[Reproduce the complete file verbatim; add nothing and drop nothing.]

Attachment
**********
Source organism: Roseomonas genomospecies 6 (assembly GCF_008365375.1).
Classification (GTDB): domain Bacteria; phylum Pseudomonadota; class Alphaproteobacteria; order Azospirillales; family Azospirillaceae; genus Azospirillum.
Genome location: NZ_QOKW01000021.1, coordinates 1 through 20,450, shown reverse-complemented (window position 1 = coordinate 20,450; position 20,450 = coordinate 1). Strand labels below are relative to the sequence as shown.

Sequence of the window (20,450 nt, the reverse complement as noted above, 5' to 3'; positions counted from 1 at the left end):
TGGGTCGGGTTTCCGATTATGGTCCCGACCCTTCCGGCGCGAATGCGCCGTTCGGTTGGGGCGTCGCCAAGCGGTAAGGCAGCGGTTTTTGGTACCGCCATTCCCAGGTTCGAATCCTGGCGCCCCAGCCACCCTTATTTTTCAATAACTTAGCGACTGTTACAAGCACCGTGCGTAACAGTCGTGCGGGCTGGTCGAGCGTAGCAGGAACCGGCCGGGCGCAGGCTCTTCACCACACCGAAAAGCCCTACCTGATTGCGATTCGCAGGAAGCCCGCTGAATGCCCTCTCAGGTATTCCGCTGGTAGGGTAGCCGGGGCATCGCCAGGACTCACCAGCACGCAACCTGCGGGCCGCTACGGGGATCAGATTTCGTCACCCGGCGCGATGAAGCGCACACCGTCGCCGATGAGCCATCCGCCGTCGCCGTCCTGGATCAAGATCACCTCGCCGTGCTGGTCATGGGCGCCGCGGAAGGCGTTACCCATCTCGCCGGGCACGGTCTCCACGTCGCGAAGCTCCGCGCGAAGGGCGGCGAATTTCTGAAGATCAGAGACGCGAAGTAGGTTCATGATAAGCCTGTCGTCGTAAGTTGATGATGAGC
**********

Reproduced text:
Source organism: Roseomonas genomospecies 6 (assembly GCF_008365375.1).
Classification (GTDB): domain Bacteria; phylum Pseudomonadota; class Alphaproteobacteria; order Azospirillales; family Azospirillaceae; genus Azospirillum.
Genome location: NZ_QOKW01000021.1, coordinates 1 through 20,450, shown reverse-complemented (window position 1 = coordinate 20,450; position 20,450 = coordinate 1). Strand labels below are relative to the sequence as shown.

Sequence of the window (20,450 nt, the reverse complement as noted above, 5' to 3'; positions counted from 1 at the left end):
TGGGTCGGGTTTCCGATTATGGTCCCGACCCTTCCGGCGCGAATGCGCCGTTCGGTTGGGGCGTCGCCAAGCGGTAAGGCAGCGGTTTTTGGTACCGCCATTCCCAGGTTCGAATCCTGGCGCCCCAGCCACCCTTATTTTTCAATAACTTAGCGACTGTTACAAGCACCGTGCGTAACAGTCGTGCGGGCTGGTCGAGCGTAGCAGGAACCGGCCGGGCGCAGGCTCTTCACCACACCGAAAAGCCCTACCTGATTGCGATTCGCAGGAAGCCCGCTGAATGCCCTCTCAGGTATTCCGCTGGTAGGGTAGCCGGGGCATCGCCAGGACTCACCAGCACGCAACCTGCGGGCCGCTACGGGGATCAGATTTCGTCACCCGGCGCGATGAAGCGCACACCGTCGCCGATGAGCCATCCGCCGTCGCCGTCCTGGATCAAGATCACCTCGCCGTGCTGGTCATGGGCGCCGCGGAAGGCGTTACCCATCTCGCCGGGCACGGTCTCCACGTCGCGAAGCTCCGCGCGAAGGGCGGCGAATTTCTGAAGATCAGAGACGCGAAGTAGGTTCATGATAAGCCTGTCGTCGTAAGTTGATGATGAGC